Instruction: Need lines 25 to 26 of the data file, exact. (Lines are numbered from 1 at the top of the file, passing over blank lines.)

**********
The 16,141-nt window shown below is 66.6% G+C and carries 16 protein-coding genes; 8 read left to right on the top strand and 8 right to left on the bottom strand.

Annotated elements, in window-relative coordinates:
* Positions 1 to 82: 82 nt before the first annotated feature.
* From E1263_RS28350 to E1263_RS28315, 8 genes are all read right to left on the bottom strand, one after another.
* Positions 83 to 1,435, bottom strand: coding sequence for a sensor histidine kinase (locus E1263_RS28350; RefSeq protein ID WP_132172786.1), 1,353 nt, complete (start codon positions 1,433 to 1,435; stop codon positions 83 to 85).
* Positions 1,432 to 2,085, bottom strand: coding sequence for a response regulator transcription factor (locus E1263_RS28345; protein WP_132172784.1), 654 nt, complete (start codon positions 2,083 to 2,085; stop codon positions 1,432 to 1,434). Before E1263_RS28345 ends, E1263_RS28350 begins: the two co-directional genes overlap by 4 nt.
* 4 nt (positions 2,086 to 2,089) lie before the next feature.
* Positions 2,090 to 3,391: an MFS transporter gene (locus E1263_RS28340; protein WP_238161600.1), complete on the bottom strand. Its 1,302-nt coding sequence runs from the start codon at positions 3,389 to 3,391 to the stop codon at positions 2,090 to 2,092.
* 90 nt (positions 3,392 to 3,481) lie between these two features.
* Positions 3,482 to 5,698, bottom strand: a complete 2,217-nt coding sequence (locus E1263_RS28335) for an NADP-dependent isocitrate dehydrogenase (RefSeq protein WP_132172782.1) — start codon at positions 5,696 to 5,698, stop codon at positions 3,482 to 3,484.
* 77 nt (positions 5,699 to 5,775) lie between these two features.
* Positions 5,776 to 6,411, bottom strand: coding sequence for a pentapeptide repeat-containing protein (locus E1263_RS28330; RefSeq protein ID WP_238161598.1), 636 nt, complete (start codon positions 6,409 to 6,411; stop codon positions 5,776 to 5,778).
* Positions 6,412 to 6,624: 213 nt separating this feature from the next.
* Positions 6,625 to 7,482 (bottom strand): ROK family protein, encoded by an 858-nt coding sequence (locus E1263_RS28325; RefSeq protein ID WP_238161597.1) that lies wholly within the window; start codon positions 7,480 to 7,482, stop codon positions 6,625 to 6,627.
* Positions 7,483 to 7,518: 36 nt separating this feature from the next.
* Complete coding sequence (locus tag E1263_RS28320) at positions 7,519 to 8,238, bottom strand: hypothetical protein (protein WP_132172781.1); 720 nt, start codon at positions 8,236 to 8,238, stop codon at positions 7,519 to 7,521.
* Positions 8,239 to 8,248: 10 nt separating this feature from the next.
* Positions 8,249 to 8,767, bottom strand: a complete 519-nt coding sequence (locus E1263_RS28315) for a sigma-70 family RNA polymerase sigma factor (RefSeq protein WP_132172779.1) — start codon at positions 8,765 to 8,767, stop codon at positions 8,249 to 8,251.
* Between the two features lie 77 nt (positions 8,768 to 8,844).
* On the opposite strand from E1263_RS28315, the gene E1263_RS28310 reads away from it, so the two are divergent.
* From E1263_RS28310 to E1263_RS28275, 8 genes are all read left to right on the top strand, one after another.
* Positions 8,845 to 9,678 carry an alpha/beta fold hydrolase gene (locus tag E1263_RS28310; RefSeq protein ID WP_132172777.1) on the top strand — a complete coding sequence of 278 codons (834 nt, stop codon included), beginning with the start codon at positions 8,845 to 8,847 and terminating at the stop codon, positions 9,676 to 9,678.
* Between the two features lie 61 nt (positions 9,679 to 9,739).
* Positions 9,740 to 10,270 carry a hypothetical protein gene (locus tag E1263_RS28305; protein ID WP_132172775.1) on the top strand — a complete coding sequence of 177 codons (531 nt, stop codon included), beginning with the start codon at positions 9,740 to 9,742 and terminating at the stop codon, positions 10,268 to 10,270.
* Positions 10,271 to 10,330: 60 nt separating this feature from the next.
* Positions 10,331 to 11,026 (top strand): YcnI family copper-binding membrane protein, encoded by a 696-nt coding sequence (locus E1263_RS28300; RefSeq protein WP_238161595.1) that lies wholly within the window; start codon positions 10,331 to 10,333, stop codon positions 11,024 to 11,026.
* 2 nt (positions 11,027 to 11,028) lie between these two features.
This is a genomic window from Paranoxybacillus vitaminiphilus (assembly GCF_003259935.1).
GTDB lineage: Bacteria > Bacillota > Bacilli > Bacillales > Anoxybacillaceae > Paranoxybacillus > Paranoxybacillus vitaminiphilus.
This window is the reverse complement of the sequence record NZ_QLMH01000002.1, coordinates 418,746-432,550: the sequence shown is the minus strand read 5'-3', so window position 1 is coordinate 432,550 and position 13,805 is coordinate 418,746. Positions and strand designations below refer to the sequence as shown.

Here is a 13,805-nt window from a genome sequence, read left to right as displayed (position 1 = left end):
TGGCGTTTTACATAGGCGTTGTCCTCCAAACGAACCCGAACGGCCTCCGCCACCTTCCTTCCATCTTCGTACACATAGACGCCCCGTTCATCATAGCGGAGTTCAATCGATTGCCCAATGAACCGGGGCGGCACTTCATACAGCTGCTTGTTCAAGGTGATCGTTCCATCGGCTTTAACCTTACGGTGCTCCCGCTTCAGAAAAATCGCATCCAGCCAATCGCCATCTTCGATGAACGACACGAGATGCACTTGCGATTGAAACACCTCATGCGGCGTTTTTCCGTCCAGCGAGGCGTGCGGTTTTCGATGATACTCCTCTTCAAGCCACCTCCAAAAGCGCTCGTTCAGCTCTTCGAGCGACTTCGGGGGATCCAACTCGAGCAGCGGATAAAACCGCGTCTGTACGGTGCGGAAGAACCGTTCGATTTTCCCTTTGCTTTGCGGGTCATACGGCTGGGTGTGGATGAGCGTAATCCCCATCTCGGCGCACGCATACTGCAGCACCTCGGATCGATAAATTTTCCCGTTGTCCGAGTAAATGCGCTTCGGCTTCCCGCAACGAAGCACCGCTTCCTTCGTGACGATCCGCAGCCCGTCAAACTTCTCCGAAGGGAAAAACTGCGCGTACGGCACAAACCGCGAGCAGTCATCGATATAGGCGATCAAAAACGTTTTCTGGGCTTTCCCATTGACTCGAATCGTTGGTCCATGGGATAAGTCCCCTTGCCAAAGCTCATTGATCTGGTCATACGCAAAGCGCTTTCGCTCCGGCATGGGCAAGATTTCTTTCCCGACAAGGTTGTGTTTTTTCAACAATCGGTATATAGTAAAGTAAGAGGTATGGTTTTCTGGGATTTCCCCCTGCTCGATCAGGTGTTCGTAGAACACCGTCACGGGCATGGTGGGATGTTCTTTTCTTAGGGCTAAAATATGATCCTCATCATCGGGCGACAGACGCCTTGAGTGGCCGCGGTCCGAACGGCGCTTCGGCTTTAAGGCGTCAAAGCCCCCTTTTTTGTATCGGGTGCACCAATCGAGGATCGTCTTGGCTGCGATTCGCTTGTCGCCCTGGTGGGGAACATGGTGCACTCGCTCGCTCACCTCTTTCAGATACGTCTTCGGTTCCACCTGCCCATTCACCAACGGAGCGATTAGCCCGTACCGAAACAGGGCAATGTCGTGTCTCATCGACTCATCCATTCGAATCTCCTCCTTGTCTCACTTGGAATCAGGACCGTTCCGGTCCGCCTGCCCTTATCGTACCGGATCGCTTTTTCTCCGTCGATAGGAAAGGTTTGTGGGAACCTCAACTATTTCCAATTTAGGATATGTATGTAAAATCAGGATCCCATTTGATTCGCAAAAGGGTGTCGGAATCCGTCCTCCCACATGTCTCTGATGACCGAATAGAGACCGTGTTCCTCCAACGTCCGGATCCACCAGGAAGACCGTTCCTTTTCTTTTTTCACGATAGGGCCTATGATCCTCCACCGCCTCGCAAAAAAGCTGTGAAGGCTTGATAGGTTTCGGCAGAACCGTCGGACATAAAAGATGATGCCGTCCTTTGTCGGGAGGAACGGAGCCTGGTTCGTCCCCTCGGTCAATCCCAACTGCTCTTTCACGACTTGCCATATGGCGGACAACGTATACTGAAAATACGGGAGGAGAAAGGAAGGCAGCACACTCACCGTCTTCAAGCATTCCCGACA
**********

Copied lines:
* Positions 10,271 to 10,330: 60 nt separating this feature from the next.
* Positions 10,331 to 11,026 (top strand): YcnI family copper-binding membrane protein, encoded by a 696-nt coding sequence (locus E1263_RS28300; RefSeq protein WP_238161595.1) that lies wholly within the window; start codon positions 10,331 to 10,333, stop codon positions 11,024 to 11,026.